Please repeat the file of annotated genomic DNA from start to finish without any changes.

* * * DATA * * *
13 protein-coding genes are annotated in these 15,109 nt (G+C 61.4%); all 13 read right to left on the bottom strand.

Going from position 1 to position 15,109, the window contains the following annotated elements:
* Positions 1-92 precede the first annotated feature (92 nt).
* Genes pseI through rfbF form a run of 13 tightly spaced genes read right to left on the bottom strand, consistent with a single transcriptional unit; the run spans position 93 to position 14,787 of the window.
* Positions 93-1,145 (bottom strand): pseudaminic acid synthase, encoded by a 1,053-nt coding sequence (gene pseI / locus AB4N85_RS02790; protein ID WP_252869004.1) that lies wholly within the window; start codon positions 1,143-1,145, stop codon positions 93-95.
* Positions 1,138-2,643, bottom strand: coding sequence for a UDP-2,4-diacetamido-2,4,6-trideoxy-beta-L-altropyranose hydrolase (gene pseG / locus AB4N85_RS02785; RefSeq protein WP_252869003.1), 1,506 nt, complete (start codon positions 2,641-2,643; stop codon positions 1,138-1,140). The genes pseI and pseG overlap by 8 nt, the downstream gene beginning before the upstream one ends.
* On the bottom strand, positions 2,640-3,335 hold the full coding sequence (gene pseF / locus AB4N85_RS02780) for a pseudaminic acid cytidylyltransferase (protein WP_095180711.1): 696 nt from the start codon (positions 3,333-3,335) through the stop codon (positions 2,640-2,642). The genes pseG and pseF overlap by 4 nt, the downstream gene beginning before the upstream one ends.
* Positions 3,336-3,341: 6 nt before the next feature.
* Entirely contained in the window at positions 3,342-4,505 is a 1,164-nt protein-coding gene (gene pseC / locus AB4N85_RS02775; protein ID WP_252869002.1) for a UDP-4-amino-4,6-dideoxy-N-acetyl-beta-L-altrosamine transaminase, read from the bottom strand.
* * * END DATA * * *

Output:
13 protein-coding genes are annotated in these 15,109 nt (G+C 61.4%); all 13 read right to left on the bottom strand.

Going from position 1 to position 15,109, the window contains the following annotated elements:
* Positions 1-92 precede the first annotated feature (92 nt).
* Genes pseI through rfbF form a run of 13 tightly spaced genes read right to left on the bottom strand, consistent with a single transcriptional unit; the run spans position 93 to position 14,787 of the window.
* Positions 93-1,145 (bottom strand): pseudaminic acid synthase, encoded by a 1,053-nt coding sequence (gene pseI / locus AB4N85_RS02790; protein ID WP_252869004.1) that lies wholly within the window; start codon positions 1,143-1,145, stop codon positions 93-95.
* Positions 1,138-2,643, bottom strand: coding sequence for a UDP-2,4-diacetamido-2,4,6-trideoxy-beta-L-altropyranose hydrolase (gene pseG / locus AB4N85_RS02785; RefSeq protein WP_252869003.1), 1,506 nt, complete (start codon positions 2,641-2,643; stop codon positions 1,138-1,140). The genes pseI and pseG overlap by 8 nt, the downstream gene beginning before the upstream one ends.
* On the bottom strand, positions 2,640-3,335 hold the full coding sequence (gene pseF / locus AB4N85_RS02780) for a pseudaminic acid cytidylyltransferase (protein WP_095180711.1): 696 nt from the start codon (positions 3,333-3,335) through the stop codon (positions 2,640-2,642). The genes pseG and pseF overlap by 4 nt, the downstream gene beginning before the upstream one ends.
* Positions 3,336-3,341: 6 nt before the next feature.
* Entirely contained in the window at positions 3,342-4,505 is a 1,164-nt protein-coding gene (gene pseC / locus AB4N85_RS02775; protein ID WP_252869002.1) for a UDP-4-amino-4,6-dideoxy-N-acetyl-beta-L-altrosamine transaminase, read from the bottom strand.